One of the first things we noticed when we went into the churches is what I call the welcome factor. Actually this is comprised of many areas all coming together to give an overall impression of “welcome-ness.”
One of these areas is obvious: the condition of the building. So many “behind the scenes” people play a part in this one. Cleaning/maintaining a church building is a thankless job — and sometimes an unpaid one.
The funny thing about this area is that it goes absolutely unnoticed unless it’s not done properly. Most churches focus on presenting a clean foyer, sanctuary, offices, etc. But sometimes the Children’s Ministry rooms leave a bit to be desired… (and don’t even get me started on the bathrooms!)
It’s not uncommon to see the sides of a Children’s Church room(s) stacked with toys, past object lessons, puppets, miscellaneous papers, etc. This is especially difficult in the Children’s Ministry because so many different activities take place in one room… and each one requires props, materials, etc.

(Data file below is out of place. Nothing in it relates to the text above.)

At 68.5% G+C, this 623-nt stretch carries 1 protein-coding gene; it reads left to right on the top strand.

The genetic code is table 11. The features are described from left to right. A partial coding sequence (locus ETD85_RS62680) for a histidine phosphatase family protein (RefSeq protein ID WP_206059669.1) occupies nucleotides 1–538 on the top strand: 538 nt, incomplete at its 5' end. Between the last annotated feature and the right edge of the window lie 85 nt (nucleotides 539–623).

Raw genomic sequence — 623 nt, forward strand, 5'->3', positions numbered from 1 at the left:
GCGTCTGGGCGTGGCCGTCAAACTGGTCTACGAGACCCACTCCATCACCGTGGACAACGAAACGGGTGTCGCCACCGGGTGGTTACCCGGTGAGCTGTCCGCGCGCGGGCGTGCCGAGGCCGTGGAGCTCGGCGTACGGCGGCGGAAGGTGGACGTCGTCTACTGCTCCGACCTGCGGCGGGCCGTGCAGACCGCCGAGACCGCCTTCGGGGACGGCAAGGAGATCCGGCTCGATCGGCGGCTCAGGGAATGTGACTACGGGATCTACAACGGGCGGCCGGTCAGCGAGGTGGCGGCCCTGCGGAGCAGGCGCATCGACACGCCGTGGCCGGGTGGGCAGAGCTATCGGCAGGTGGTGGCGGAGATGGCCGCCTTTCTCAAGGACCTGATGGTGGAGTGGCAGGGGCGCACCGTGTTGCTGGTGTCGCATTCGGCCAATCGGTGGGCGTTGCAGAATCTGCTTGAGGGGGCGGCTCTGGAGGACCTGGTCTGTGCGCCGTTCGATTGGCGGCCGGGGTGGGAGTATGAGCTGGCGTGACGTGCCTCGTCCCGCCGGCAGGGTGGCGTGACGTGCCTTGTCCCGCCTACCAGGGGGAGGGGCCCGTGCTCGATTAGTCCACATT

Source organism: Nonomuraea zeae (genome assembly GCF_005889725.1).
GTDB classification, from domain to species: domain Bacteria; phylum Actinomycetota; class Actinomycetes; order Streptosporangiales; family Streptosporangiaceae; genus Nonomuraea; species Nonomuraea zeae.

But few things make a visitor feel more uneasy than sending their child into a room that is unkempt. It gives the impression that the entire program is in disarray or second-rate, at best.
A simple solution is to provide closets or storage rooms specifically for the Children’s Ministry to use. Or they could be given storage cabinets that could actually be placed in the room. But these need to be organized in such a way that they don’t become giant trash cans.
Another solution, although one that requires more effort, is to regularly organize the storage areas. Then you just need to find a place to either donate or recycle equipment that is either broken or no longer used. If you ask for volunteers to repair damaged equipment, you’ll often find willing ones. And other volunteers with organizational gifts may be willing to help with cleanup and with rearranging the storage areas.